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Poster Numbers 281 – 293 – Caregiving before and after death: Poster No: 291
Is there a role for clock face drawing in palliative care: time will tell?
  1. Dylan Harris
  1. Cwm Taf LHB, Methyr Tydfil, Wales

Abstract

Background Several tools exist to assist screening and diagnosis of cognitive impairment, including the Abbreviated Mental Test; Mini-Mental State Examination; Confusion Assessment Method; and, clock-drawing test (CDT). There are now around 200 publications on the CDT, but largely published in geriatric medicine and psychiatry. Several variations of the CDT exist, but each typically requires the patient to draw the numbers as they would appear on the face of a clock, into a circle, and then add the arms to indicate a specified time. While clock face drawing may appear to be a relatively simple task, it actually requires several perceptual and cognitive functions: auditory comprehension, memory, planning, abstract thinking, perceptual-motor, visual perceptual, visual-motor, visual-spatial and executive functions.

Aim To explore the role of the CDT in palliative care. Clock face drawing has been validated in various settings in psychiatry and geriatric medicine for example, screening for Alzheimer's disease in psychiatry and assessment post-stroke in geriatric medicine. The tool may also have a valuable role in palliative care, particularly in patients with complex neuropsychiatric problems. In other settings it has been found to be easy/quick to administer, not threatening to the patient, and useful as a sequential graphical assessment in clinical records. Examples of a useful role in palliative care include (A) a patient with parietal lobe metastases (in assessment of constructional apraxia), (B) delirium in a patient with cancer and hypercalcaemia (in assessment of cognitive function before and after treatment) (C) screening for dementia in a patient known to the palliative care team with advanced Parkinson's disease.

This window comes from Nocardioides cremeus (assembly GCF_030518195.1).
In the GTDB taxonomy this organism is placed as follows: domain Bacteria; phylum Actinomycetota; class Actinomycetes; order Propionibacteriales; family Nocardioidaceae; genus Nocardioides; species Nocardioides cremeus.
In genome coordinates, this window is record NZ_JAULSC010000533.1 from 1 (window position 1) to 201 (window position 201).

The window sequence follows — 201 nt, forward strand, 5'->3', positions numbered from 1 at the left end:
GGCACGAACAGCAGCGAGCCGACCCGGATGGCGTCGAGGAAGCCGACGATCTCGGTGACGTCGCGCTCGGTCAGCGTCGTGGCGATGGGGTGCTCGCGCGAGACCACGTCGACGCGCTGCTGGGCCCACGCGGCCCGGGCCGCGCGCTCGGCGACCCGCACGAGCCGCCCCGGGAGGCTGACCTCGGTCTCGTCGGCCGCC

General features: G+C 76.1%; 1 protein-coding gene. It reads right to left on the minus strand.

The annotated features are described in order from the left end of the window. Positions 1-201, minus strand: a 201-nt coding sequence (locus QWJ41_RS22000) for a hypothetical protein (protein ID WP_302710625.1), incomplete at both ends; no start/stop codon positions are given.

Conclusion While most research has focused on the use of clock face drawing in psychiatry and geriatric medicine, it has a potentially useful role in palliative care. Further work to explore this area further is now planned.

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